The movie shows propaganda to be effective in brainwashing the masses, especially with no countervailing view. But Jojo’s mother could see through the evil and danger posed by Hitler’s Nazi regime. So, nature and nurture were both at play at the same time.


Politicians around the world use negative propaganda in its many forms for their own ends. In Malaysia, we see politicians using propaganda for their for their own benefit by dividing our multicultural society and blaming other races to appeal to their own base. Their propaganda, repeated often enough, can nurture their supporters into believing these fake narratives as ‘facts’. 

For example, the DAP has been painted as an anti-Malay, anti-Muslim party even though it has many Malay representatives (though having more of them would be even better). Zaid Ibrahim, the former de facto law minister who is in the DAP, has openly invited Malays to inundate his party with Malay members if they fear the DAP. 

The best way to counter negative propaganda is by using counter arguments based on fact. It can nurture a correct positive outlook.


Many Malaysians, including political and other activists, are by nature, sympathetic to the plight of all our different communities. There are Malay Malaysians who call out the Malays and there are Chinese Malaysians who call out the Chinese when people of the same ethnicity are unfair or unkind to those of other ethnic backgrounds. These are the true colour blind Malaysians.

In our multicultural society, mutual support for one another is powerful. Otherwise, if the Indian Malaysian community were to cry foul because they have been victimised, others may label them as sore losers. This is not the case when others are standing up in solidarity with them to fight such injustice together. In solidarity, their voices are amplified.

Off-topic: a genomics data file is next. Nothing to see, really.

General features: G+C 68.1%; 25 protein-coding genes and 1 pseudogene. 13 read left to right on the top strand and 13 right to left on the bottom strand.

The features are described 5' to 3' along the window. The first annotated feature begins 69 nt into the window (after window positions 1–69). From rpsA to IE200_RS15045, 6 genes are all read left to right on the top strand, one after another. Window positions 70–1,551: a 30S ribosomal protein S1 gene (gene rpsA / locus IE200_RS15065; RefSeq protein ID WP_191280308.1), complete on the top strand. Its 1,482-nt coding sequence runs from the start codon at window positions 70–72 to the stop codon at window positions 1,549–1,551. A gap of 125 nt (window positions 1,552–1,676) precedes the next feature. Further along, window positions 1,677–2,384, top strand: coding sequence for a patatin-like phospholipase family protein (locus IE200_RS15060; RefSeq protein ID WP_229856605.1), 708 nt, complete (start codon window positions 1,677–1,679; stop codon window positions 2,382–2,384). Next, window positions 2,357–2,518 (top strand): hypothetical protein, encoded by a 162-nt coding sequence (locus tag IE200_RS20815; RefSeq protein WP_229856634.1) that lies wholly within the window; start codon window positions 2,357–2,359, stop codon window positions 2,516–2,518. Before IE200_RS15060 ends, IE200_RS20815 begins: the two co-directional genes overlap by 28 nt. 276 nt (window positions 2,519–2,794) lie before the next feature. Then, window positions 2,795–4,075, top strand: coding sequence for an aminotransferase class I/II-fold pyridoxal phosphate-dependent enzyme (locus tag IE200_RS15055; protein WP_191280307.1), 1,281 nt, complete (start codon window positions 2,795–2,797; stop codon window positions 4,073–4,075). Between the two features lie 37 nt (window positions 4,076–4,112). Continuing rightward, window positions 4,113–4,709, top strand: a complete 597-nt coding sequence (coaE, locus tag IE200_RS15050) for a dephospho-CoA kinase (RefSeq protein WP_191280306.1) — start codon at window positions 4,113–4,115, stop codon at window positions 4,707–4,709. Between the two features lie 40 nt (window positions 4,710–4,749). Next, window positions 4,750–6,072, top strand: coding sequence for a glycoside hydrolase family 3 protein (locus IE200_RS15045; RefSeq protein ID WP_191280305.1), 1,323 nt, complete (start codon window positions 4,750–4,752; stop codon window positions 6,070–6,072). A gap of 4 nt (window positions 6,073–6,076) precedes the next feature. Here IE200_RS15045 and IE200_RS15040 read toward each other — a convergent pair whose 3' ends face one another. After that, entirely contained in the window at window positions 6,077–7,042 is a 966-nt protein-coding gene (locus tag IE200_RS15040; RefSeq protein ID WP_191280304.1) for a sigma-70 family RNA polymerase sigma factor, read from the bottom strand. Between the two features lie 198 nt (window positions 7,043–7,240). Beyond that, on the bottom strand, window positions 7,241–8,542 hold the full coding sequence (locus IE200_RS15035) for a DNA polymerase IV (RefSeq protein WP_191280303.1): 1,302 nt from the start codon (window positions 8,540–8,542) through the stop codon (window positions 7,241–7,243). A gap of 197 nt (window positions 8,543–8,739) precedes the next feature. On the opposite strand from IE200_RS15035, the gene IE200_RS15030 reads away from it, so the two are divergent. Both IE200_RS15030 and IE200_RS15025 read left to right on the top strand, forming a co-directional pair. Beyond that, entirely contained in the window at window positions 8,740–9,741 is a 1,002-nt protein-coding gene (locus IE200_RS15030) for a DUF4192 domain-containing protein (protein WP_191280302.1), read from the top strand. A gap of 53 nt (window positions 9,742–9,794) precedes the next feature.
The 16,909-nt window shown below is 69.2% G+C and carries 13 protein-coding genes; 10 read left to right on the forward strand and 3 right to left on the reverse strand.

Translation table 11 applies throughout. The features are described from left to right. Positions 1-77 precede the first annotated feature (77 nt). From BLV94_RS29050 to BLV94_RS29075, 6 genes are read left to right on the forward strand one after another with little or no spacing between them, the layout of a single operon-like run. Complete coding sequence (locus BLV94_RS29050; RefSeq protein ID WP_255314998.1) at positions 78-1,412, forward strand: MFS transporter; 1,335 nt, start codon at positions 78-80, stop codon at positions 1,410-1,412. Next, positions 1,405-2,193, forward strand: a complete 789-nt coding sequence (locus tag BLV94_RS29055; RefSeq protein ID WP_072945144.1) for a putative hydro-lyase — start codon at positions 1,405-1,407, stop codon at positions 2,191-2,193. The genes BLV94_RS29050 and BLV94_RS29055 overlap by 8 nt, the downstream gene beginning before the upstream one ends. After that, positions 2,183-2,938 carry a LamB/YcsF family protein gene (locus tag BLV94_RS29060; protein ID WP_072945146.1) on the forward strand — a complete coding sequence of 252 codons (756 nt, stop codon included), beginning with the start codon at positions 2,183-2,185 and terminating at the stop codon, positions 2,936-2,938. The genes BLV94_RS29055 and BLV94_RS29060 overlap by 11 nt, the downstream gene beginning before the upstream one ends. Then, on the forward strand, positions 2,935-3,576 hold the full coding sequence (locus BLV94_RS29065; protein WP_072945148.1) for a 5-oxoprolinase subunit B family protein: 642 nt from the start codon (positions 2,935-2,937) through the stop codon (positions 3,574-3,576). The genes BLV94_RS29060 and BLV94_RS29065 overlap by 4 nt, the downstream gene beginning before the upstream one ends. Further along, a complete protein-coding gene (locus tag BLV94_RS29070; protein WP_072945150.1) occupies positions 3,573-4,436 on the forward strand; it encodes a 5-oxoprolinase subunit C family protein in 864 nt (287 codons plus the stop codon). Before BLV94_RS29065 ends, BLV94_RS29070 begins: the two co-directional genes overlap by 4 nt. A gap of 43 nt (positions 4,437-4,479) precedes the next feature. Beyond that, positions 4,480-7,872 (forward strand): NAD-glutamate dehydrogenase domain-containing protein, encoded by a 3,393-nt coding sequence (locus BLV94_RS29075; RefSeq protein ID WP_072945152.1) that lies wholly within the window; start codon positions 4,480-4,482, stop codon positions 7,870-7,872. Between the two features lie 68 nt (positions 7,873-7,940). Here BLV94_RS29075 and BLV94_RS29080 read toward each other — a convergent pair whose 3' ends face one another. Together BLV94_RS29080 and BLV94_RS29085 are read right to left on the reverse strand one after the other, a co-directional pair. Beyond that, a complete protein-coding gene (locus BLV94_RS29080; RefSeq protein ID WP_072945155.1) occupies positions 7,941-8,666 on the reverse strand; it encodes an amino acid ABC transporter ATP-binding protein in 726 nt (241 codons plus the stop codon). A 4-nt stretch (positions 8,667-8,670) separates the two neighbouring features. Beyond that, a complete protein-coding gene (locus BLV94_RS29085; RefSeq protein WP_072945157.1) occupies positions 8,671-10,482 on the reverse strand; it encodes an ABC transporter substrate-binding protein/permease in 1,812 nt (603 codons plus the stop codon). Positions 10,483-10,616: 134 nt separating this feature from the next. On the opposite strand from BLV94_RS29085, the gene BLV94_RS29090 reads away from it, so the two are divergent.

The Orang Asli and the Orang Asal, including the Penan, without the support of the other races, are too small a group to fight for their own grievances. Unity in diversity is strength; let no one, especially the politicians, divide us for their selfish agendas.

Glitz and glamour

Jojo’s love of the Nazi’s uniform is equivalent to people craving for the glitz and glamour of being part of the winning team. This partly explains why there are many ‘frogs’ (defectors) in Malaysian politics. Consider too the potential financial benefits to be gained as well as the contracts, perks and benefits, never mind that the public despises their shameful behaviour.

So the active participation of all stakeholders in fighting for transparency, with counter-views and freedom of the press, is utterly important. Counter-views flowing back and forth stimulate ideas and thoughts and educate the people. 

Nurture or nature, the only solution is for all stakeholders to demand transparency.

Ch’ng Chin Yeow has an interest in many issues and subjects, including history, mineralogy and human behaviour. Based in Penang, he truly likes to be a busybody